Maxon Precision Motors offers three new motor controllers created to operate on a CANopen network. The CANopen specifications, standard EN 50325-4, provide a high-layer protocol for embedded system that employ the CAN bus. According to the CiA, the set of CANopen spec comprises the application layer and communication profile as well as application, device, and interface profiles. Members of the CiA group develop and maintain the CANopen standard and device profiles for many types of equipment and applications. For information about CANopen, visit: www.can-cia.org. CAN stands for controller-area network.
Maxon offers the new EPOS2 24/2 motor controller in three formats as shown in the photo nearby. One model controls brushed motors that include an encoder, one operates brushless motors with encoders (encoder optional), and one controls brushed and brushless motors with encoders, but an encoder is optional when using a brushless motor. The brushless motor controlled by an EPOS2 24/2 module must include Hall-effect sensors. Each of the three model types performs the same functions and uses the same firmware.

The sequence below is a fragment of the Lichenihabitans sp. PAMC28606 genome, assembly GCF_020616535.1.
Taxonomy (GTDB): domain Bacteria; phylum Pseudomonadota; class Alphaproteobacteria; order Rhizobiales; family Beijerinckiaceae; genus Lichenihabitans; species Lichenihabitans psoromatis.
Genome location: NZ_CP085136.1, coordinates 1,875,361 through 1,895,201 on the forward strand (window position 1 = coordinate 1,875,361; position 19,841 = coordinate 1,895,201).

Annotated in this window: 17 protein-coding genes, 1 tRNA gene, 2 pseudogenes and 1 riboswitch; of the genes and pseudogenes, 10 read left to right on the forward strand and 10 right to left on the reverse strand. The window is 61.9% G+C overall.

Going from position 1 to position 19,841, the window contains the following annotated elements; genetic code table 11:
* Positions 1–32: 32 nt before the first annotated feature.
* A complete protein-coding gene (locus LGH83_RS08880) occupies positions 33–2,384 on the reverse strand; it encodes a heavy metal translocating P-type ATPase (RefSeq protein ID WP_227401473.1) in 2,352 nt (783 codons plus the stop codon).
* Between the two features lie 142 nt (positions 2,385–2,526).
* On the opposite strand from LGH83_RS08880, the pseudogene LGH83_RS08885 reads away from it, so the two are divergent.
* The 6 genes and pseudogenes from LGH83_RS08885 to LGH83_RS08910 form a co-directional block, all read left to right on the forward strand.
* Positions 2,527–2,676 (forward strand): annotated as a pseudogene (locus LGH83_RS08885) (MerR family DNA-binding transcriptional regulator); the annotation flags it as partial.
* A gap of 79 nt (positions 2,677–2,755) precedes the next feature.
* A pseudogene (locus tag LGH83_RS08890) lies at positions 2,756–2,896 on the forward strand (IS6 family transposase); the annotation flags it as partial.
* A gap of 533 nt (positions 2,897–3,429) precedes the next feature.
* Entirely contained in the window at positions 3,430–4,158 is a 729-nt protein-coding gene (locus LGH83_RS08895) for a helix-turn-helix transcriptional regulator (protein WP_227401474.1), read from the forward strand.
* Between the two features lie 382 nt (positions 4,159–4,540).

Find documentation and software for these controllers at: http://shop.maxonmotor.com/ishop/download/article/380264.xml. (This information is the same as that provided for other Maxon EPOS2 controllers.)
A CAN Master such as EPOS2 P, SPS, Soft SPS, PLC (programmable logic controller)can issue motor-control commands, or a system can use a PC that connects to modules via a USB or RS-232. channel. USB-to-CAN or RS-232-to-CAN “bridges” can simplify access to CAN-based devices. The standard CANopen interface lets application code coordinate several modules’ operations.
According to Maxon’s information, the variety of operating modes, such as position, velocity, and current mode, means equipment designers can these motor controllers in automation technology, machine tools, and mechatronic drive systems.
Visit www.maxonmotorusa.com to download the Maxon’s EPOS Studio graphical user interface, sample programs for Windows dynamic-link libraries (DLLs), and a library for CAN-master units. –Jon Titus